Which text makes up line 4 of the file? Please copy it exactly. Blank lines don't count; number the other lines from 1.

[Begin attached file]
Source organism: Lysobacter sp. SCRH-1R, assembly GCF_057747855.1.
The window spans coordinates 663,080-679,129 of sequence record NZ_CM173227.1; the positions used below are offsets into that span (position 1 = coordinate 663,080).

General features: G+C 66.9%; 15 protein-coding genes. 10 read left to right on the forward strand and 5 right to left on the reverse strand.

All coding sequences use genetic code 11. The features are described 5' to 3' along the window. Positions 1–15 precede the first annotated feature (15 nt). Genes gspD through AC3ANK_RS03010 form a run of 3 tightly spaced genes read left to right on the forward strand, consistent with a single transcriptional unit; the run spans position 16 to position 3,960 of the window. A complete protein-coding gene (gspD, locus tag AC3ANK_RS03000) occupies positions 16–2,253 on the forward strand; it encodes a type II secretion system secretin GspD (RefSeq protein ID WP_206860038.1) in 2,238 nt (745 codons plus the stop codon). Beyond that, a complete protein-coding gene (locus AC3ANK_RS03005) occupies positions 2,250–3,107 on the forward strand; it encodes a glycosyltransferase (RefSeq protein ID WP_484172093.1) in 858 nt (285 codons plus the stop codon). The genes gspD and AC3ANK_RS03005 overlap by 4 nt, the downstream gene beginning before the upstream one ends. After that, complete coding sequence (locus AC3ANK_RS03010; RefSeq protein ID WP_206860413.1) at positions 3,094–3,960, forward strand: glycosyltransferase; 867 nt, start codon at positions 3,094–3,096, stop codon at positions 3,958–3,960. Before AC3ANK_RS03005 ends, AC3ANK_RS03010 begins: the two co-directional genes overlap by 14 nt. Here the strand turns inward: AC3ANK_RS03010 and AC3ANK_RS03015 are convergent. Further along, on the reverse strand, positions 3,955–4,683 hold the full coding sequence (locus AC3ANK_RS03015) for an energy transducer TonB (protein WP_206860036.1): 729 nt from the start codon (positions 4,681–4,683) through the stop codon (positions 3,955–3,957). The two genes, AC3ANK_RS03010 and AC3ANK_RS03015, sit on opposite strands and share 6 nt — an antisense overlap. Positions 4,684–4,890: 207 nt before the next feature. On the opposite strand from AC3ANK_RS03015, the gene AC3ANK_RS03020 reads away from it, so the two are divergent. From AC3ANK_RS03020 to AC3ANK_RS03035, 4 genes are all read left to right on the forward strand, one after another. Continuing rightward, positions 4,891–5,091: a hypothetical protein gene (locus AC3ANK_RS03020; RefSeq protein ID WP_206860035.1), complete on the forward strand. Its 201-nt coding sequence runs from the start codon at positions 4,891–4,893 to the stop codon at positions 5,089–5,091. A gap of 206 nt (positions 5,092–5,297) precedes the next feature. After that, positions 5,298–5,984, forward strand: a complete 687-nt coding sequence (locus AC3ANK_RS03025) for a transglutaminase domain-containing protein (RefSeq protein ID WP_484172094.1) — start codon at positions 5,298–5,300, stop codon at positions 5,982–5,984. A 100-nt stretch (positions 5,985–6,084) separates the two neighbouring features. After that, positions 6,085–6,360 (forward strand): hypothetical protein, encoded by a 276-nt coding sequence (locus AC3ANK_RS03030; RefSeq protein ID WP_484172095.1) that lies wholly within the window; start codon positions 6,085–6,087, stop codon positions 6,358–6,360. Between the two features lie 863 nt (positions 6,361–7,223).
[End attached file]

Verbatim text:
All coding sequences use genetic code 11. The features are described 5' to 3' along the window. Positions 1–15 precede the first annotated feature (15 nt). Genes gspD through AC3ANK_RS03010 form a run of 3 tightly spaced genes read left to right on the forward strand, consistent with a single transcriptional unit; the run spans position 16 to position 3,960 of the window. A complete protein-coding gene (gspD, locus tag AC3ANK_RS03000) occupies positions 16–2,253 on the forward strand; it encodes a type II secretion system secretin GspD (RefSeq protein ID WP_206860038.1) in 2,238 nt (745 codons plus the stop codon). Beyond that, a complete protein-coding gene (locus AC3ANK_RS03005) occupies positions 2,250–3,107 on the forward strand; it encodes a glycosyltransferase (RefSeq protein ID WP_484172093.1) in 858 nt (285 codons plus the stop codon). The genes gspD and AC3ANK_RS03005 overlap by 4 nt, the downstream gene beginning before the upstream one ends. After that, complete coding sequence (locus AC3ANK_RS03010; RefSeq protein ID WP_206860413.1) at positions 3,094–3,960, forward strand: glycosyltransferase; 867 nt, start codon at positions 3,094–3,096, stop codon at positions 3,958–3,960. Before AC3ANK_RS03005 ends, AC3ANK_RS03010 begins: the two co-directional genes overlap by 14 nt. Here the strand turns inward: AC3ANK_RS03010 and AC3ANK_RS03015 are convergent. Further along, on the reverse strand, positions 3,955–4,683 hold the full coding sequence (locus AC3ANK_RS03015) for an energy transducer TonB (protein WP_206860036.1): 729 nt from the start codon (positions 4,681–4,683) through the stop codon (positions 3,955–3,957). The two genes, AC3ANK_RS03010 and AC3ANK_RS03015, sit on opposite strands and share 6 nt — an antisense overlap. Positions 4,684–4,890: 207 nt before the next feature. On the opposite strand from AC3ANK_RS03015, the gene AC3ANK_RS03020 reads away from it, so the two are divergent. From AC3ANK_RS03020 to AC3ANK_RS03035, 4 genes are all read left to right on the forward strand, one after another. Continuing rightward, positions 4,891–5,091: a hypothetical protein gene (locus AC3ANK_RS03020; RefSeq protein ID WP_206860035.1), complete on the forward strand. Its 201-nt coding sequence runs from the start codon at positions 4,891–4,893 to the stop codon at positions 5,089–5,091. A gap of 206 nt (positions 5,092–5,297) precedes the next feature. After that, positions 5,298–5,984, forward strand: a complete 687-nt coding sequence (locus AC3ANK_RS03025) for a transglutaminase domain-containing protein (RefSeq protein ID WP_484172094.1) — start codon at positions 5,298–5,300, stop codon at positions 5,982–5,984. A 100-nt stretch (positions 5,985–6,084) separates the two neighbouring features. After that, positions 6,085–6,360 (forward strand): hypothetical protein, encoded by a 276-nt coding sequence (locus AC3ANK_RS03030; RefSeq protein ID WP_484172095.1) that lies wholly within the window; start codon positions 6,085–6,087, stop codon positions 6,358–6,360. Between the two features lie 863 nt (positions 6,361–7,223).